This article is addressed particularly to congregations without a tradition of using percussion in worship and rests on these assumptions:

December 2, 2002
3/20 Pre-planning

Another communion service is coming up—just in time! We need all the grace we can get.

U To do: Confirm with Pastor Peter and elders from our supervising church to join us for planning and prayer.
December 2, 2002

Directing a children’s choir offers several opportunities to teach children what worship is and what it means to worship. As choir directors, our primary tool for teaching children about worship is the music that we sing. This article will focus on how the music we choose can be a teaching tool for children to understand worship—and at the same time, how it can help them lead the whole congregation in worship.

December 2, 2002

From time to time all of us who plan worship need some new ideas and triggers that will spark our creativity. Using handbells in worship can be such a spark. I like to think of bells as a seasoning to the “meat and potatoes” of the liturgy. Used with discretion, bells can be an outstanding asset to engage the congregation’s senses in worship.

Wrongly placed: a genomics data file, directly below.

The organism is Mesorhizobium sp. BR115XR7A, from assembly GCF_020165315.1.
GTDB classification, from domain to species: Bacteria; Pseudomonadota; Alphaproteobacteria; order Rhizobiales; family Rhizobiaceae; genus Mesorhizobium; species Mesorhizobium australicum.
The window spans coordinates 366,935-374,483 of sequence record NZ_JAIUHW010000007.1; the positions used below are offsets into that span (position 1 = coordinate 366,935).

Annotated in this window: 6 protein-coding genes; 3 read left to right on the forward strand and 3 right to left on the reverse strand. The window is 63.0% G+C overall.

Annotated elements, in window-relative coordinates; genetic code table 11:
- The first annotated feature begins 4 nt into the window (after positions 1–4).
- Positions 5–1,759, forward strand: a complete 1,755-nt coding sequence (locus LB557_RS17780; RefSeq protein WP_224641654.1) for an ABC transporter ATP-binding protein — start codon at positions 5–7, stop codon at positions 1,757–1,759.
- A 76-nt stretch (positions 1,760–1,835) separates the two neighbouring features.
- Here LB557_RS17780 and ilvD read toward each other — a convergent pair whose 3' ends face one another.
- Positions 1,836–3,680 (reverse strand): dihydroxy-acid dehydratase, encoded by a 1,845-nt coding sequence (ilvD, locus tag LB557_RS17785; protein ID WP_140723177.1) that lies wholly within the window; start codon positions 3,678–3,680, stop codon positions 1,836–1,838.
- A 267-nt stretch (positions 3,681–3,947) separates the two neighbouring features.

December 2, 2002

Not long ago, I led a study of Charles Wesley’s hymns with a group of older adults. Despite their interest and attentiveness, there was pain in the room. One of the class members spoke up. “My son said to me, ‘Dad, the music at your church is boring and awful. You should come to my church so you can really worship.’” I asked whether this had happened to anyone else in the room. Of the eighty people in the class, over half raised their hands.

June 1, 2002

This liturgy was formed around the words of Jeremiah 18. Because it depended upon the visual image of a potter throwing a pot during the service, which complemented the spoken Word of God, it was different from any liturgy we’d used before. We purposely limited congregational participation so that the people could more easily listen and watch.

March 1, 2000

Recently I heard of a pastor who was trying to bring life and vitality to his medium-sized congregation's worship. He had become intrigued with "blended worship" and had experimented with adding some "contemporary" instrumentation and eliminating worship practices that might be considered too "high church." lie liked the concept of blended worship and was beginning to implement it, yet he still had reservations.